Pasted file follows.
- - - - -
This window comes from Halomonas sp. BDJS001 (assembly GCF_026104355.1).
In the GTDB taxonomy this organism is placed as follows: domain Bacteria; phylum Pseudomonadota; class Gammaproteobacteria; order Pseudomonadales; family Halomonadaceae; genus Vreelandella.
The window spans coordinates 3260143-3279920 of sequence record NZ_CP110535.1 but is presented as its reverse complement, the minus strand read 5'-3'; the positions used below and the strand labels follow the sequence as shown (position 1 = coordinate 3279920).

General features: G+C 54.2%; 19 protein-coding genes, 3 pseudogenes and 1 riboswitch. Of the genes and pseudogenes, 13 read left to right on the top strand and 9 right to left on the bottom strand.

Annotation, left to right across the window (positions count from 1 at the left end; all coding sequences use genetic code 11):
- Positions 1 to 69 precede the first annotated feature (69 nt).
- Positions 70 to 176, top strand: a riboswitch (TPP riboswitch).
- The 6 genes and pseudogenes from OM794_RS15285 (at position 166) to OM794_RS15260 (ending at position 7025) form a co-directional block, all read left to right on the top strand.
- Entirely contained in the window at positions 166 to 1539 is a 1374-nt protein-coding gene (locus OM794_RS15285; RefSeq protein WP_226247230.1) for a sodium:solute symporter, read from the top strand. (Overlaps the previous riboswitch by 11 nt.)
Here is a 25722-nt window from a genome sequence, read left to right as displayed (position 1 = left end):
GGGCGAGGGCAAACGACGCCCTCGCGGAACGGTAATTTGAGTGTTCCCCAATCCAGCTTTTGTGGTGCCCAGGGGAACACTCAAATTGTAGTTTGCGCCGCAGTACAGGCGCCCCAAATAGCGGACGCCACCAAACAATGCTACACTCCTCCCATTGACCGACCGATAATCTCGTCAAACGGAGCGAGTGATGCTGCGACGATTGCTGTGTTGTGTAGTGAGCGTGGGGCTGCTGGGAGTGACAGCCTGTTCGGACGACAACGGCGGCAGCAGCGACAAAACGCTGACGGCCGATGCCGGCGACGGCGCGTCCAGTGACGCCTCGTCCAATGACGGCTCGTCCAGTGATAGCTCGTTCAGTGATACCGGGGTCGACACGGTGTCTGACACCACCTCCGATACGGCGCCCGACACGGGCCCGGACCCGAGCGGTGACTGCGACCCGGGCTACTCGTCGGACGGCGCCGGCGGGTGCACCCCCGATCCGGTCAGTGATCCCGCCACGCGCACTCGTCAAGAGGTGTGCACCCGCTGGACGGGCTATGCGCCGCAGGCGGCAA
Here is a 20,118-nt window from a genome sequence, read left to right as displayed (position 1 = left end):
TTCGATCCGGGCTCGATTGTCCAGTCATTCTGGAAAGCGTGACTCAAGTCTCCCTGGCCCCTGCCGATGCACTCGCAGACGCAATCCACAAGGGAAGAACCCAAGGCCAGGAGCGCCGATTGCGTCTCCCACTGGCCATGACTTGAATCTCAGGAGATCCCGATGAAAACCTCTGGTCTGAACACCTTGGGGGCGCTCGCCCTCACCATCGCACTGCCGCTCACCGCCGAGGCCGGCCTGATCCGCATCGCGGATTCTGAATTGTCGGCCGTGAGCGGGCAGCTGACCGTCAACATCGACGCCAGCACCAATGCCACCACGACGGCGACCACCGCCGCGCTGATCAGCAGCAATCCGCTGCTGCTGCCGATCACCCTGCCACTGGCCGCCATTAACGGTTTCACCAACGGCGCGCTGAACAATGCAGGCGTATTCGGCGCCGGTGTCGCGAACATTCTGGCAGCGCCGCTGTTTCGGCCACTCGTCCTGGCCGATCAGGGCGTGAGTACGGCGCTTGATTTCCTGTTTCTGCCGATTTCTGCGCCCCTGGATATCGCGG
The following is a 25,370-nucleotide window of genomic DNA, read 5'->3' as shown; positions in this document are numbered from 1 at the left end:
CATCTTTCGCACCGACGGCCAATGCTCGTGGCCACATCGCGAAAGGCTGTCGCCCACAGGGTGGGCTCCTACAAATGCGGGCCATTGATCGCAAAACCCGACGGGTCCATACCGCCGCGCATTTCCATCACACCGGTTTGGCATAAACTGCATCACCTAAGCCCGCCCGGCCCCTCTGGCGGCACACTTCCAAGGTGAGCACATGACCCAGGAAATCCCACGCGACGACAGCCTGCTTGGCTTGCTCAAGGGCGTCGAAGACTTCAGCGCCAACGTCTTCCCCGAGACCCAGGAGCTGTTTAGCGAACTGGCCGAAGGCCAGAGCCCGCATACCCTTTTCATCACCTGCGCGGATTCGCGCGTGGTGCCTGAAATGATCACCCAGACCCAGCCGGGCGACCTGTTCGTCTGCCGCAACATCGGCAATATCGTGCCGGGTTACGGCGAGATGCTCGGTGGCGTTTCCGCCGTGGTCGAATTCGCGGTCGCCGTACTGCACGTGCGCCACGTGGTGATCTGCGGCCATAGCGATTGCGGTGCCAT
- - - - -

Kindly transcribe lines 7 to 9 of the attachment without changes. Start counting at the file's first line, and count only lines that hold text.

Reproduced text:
- Positions 70 to 176, top strand: a riboswitch (TPP riboswitch).
- The 6 genes and pseudogenes from OM794_RS15285 (at position 166) to OM794_RS15260 (ending at position 7025) form a co-directional block, all read left to right on the top strand.
- Entirely contained in the window at positions 166 to 1539 is a 1374-nt protein-coding gene (locus OM794_RS15285; RefSeq protein WP_226247230.1) for a sodium:solute symporter, read from the top strand. (Overlaps the previous riboswitch by 11 nt.)